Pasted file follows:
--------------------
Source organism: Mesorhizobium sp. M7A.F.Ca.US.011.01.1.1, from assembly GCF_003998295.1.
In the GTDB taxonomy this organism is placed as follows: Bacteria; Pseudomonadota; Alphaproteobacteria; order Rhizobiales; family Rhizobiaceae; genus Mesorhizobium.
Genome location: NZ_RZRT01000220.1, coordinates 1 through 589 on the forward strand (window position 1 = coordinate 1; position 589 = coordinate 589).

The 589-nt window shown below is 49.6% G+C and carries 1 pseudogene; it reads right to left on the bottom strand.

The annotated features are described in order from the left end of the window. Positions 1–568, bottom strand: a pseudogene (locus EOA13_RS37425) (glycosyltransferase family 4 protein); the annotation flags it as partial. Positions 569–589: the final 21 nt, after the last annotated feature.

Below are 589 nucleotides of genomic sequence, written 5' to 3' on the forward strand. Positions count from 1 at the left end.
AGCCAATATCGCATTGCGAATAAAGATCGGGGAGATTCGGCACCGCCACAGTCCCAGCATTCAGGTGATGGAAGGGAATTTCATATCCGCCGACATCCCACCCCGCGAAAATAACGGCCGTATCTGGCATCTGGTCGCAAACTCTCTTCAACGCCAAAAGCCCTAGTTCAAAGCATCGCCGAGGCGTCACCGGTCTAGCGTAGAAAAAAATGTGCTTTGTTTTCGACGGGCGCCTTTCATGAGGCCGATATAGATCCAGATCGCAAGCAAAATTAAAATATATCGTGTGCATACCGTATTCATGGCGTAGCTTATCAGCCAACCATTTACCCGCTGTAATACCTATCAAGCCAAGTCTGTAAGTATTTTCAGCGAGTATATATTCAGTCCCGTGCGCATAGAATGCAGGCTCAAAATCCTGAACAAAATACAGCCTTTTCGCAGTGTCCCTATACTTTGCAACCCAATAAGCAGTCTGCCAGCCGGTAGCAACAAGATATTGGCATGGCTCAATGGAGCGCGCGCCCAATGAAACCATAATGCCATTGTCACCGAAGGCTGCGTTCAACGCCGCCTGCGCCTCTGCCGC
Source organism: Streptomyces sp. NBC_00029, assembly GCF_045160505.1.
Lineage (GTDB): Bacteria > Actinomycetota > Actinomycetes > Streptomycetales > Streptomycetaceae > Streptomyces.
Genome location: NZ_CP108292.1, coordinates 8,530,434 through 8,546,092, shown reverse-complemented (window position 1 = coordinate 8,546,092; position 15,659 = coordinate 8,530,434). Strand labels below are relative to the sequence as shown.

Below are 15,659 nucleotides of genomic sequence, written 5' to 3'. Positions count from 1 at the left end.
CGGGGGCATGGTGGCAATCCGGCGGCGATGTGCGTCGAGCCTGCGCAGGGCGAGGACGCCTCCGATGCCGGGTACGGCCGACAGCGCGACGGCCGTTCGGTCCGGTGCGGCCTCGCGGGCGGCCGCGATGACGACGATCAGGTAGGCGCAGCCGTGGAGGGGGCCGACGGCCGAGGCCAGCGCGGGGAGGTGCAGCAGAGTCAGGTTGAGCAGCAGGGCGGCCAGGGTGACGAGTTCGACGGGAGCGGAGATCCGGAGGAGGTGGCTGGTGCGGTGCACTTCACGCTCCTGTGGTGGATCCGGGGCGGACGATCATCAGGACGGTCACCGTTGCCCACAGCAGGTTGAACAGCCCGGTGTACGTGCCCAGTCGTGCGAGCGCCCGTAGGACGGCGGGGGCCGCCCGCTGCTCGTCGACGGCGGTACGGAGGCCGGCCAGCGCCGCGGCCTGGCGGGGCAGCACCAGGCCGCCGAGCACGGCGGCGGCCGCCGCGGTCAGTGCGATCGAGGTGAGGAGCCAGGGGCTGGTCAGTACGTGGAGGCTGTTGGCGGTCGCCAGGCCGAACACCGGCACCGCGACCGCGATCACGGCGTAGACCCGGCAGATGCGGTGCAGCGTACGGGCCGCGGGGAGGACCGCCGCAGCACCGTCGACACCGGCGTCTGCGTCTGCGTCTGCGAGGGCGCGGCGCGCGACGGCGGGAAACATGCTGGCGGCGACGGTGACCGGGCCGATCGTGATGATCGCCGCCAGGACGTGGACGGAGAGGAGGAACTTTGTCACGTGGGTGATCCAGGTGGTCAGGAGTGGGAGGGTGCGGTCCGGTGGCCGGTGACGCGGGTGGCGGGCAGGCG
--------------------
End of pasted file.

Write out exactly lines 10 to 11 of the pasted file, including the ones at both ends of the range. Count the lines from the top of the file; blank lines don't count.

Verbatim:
Genome location: NZ_CP108292.1, coordinates 8,530,434 through 8,546,092, shown reverse-complemented (window position 1 = coordinate 8,546,092; position 15,659 = coordinate 8,530,434). Strand labels below are relative to the sequence as shown.

Below are 15,659 nucleotides of genomic sequence, written 5' to 3'. Positions count from 1 at the left end.